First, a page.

Computermusiker

Listening - Tuesday, Jan 21st 2020


During a Lifetime

Impossible Grey is one of Günter’s more silent pieces – maybe the most silent. Despite his suggestion to play these earlier albums quietly, I do tend to crank them up to at least the point where they are not losing a battle when the A/C kicks on in my apartment. This EP-length offering has something like a dozen or so audible events during its 18 minutes. Something like this which is often gone and only at its most pronounced barely there maybe seems like a prank, or pretentious, or some other sort of put-on. The truth is the modesty of its offering is a little overwhelming. There are so few gestures offered up into your listening environment – this isn’t just a 4’33" type exercise in activated listening to the environment, although that’s certainly a happy side effect. If I could imagine an analog to this album it would be a transparent overlay on a window, with gem-like points that gently disturb the light passing through, creating an observable pattern that sits inside the frame of the window rather than on top of it.

If the appeal is just some incidental dirt smeared on a window, what exactly is the composer bringing to this? How could it have value if it could be pumped out in bulk by a child? Without becoming too obsessed with ego and intention, the fact is every choice in a hyper-restrained piece like this is a jewel. It’s not important if each gesture was labored over or chosen freely and easily, each one is a micro-composition placed inside the listening environment – just an offering as time passes, a tiny situation that’s gone as quickly as it arrives and rewards patient and thoughtful listening.

Monochrome Rust / Differential and its companion set Monochrome White / Polychrome with Neon Nails along with the otherwise unrelated 音丈 (Oto Dake) for me are a suite of ghost drones. These albums are to my ears very different from the rest of his work although the Line double-discs all operate at the edge of perception which was a recurring theme in his earlier music. Much of Günter’s music, especially the early stuff, is very gesture-oriented. Points and events placed in space, gestures that articulate themselves once and never return. They’re story-tellers without a narrative per se.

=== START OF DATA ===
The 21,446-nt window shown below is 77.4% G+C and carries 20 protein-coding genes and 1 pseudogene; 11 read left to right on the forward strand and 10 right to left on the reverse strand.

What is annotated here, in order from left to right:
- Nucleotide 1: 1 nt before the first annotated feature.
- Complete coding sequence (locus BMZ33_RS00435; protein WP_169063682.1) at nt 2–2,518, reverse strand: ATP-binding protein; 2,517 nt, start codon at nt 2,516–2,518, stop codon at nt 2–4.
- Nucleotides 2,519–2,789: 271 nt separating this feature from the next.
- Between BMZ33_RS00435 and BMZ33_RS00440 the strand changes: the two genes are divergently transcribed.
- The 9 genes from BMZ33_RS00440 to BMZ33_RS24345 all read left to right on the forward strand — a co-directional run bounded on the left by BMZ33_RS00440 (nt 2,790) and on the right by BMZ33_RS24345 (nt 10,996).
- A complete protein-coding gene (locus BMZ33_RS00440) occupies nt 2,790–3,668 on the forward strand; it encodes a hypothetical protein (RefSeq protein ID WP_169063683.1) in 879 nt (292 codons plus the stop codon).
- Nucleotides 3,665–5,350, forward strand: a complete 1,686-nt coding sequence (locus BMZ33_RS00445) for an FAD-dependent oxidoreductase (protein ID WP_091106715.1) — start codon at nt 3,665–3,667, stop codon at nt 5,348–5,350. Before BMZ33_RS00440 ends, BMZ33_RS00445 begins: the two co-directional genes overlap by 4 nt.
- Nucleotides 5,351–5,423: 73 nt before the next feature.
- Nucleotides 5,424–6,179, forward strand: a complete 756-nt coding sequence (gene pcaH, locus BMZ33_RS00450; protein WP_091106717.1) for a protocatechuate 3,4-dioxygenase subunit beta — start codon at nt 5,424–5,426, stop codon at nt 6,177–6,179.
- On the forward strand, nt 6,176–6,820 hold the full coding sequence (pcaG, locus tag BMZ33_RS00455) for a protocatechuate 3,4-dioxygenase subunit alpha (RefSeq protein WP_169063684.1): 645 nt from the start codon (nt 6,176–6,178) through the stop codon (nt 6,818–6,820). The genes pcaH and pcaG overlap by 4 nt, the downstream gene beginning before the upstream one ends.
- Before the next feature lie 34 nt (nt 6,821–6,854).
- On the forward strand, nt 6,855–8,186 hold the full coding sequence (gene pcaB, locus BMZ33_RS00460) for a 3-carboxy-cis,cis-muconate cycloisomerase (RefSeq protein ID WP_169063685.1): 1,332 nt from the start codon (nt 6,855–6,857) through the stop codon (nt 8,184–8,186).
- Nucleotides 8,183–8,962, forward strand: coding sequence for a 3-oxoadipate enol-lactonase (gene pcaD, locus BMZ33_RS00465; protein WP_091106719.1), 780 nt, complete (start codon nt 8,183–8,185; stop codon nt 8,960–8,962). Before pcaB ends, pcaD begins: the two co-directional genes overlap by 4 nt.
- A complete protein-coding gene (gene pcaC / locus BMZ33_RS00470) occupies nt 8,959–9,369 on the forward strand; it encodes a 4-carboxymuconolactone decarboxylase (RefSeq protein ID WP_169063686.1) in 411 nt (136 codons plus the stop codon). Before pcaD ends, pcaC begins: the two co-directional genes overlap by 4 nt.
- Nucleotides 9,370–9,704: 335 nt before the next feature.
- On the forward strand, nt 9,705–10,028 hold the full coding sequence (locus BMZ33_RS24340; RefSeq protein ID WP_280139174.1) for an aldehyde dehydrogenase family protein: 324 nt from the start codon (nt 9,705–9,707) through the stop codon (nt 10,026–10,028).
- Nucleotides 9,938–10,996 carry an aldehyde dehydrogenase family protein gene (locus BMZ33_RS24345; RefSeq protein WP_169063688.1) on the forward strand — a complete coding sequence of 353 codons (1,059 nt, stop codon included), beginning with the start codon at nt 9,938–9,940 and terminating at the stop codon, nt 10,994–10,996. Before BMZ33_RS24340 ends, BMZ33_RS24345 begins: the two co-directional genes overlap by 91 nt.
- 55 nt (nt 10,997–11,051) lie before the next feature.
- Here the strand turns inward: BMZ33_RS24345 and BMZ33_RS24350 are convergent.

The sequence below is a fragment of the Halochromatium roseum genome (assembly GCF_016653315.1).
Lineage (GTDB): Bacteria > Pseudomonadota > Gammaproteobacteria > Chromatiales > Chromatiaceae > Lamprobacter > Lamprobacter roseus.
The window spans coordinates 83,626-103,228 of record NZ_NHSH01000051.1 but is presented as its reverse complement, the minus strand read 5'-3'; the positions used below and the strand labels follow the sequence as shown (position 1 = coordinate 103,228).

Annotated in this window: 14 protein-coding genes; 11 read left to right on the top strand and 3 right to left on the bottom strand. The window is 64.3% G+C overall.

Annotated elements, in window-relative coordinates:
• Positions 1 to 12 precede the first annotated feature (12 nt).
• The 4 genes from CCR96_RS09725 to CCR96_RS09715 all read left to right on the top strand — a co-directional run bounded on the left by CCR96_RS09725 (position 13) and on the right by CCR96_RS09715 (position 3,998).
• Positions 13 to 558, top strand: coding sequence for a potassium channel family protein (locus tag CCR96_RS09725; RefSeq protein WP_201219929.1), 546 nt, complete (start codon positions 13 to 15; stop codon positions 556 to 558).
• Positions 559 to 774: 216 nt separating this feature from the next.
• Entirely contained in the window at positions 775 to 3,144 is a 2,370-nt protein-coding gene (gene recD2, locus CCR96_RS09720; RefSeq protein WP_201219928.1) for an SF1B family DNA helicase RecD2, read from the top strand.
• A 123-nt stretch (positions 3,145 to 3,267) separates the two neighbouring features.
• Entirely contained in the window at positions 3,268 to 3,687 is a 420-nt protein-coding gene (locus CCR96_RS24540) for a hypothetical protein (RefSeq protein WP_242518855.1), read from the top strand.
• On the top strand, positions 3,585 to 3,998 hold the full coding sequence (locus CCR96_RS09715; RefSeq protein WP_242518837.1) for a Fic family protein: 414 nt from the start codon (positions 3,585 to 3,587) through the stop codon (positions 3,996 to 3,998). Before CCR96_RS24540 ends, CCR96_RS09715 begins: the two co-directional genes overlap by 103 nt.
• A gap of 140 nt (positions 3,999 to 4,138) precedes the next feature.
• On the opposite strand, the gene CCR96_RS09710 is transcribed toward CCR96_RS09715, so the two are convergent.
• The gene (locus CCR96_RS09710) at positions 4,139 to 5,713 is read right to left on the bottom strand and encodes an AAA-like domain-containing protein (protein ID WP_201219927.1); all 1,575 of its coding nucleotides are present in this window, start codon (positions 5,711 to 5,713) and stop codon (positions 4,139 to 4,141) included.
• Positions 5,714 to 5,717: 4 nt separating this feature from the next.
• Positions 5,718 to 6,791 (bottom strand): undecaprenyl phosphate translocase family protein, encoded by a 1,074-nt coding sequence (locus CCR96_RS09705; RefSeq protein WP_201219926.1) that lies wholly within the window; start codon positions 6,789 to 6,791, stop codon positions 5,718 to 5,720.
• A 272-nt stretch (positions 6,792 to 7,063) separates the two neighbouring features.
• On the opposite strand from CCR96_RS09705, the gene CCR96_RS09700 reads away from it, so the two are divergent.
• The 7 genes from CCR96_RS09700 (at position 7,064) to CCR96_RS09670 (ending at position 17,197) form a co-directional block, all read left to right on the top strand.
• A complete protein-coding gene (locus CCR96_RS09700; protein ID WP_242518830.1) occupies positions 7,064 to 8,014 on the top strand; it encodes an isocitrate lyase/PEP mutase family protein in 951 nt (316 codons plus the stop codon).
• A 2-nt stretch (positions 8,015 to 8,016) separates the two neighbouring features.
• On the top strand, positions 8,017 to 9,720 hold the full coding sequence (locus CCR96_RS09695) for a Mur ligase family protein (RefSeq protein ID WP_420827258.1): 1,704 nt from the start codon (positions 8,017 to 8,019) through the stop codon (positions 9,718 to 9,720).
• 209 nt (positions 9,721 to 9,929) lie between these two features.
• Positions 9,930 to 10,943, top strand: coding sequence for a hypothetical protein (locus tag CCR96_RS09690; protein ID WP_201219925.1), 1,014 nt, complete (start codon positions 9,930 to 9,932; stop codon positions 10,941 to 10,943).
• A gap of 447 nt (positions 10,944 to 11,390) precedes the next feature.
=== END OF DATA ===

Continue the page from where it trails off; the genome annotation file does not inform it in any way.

This trio of ghost drone albums all create a continuous environment for their duration. The Line discs sparkle and crackle and seethe with detail – even more so I listen to these albums loud so as to feel like I’m inside this world, surrounded by the cellophane echos of that mysterious Immedia disc. Monochrome White / Polychrome with Neon Nails was constructed from a nearly-silent disc called In Audio.

I don’t know much of anything about Immedia except that in 1998/1999 they released this disc which captivated Günter enough for him to do two double-disc reworkings of its near-silent material. The second double-disc Monochrome Rust / Differential uses the first as its sound source, and in theory the process could continue forever.

It didn’t though, so I’m content to crank these double albums now and then and climb into their plastic gauzy sheen for a while.

I felt a little badly writing that basically all recent Another Timbre albums sound the same a few posts ago. That’s not nearly fair. Simon Reynell has a very specific vision and appetite which has changed over the years and currently seems to be settled somewhere in the world of very understated chamber music. I have tended to listen to batches of these releases in one day, fairly casually, and so they blend together from inattention because they’re basically all simpatico, but I shouldn’t suggest that recent releases on the label are just a parade of the same thing. That absolutely happens with some genre labels and Another Timbre is not one of those.

During a Lifetime could easily be mistaken for an album of additive synthesis at times. The composer is a saxophonist and the opening track for saxophone ensemble is obviously written with a knowledge of the instrument. The later pieces feature members of Apartment House and introduce new timbres like strings and accordion and flute and even percussion, but each explores a similar smearing world of tone combination from a different angle. There are precious few events as such here but it’s not really a drone album either. Like most of the new Another Timbre stuff it’s very very pretty, but this stands out in its blurry arrangements and lack of overt patterns.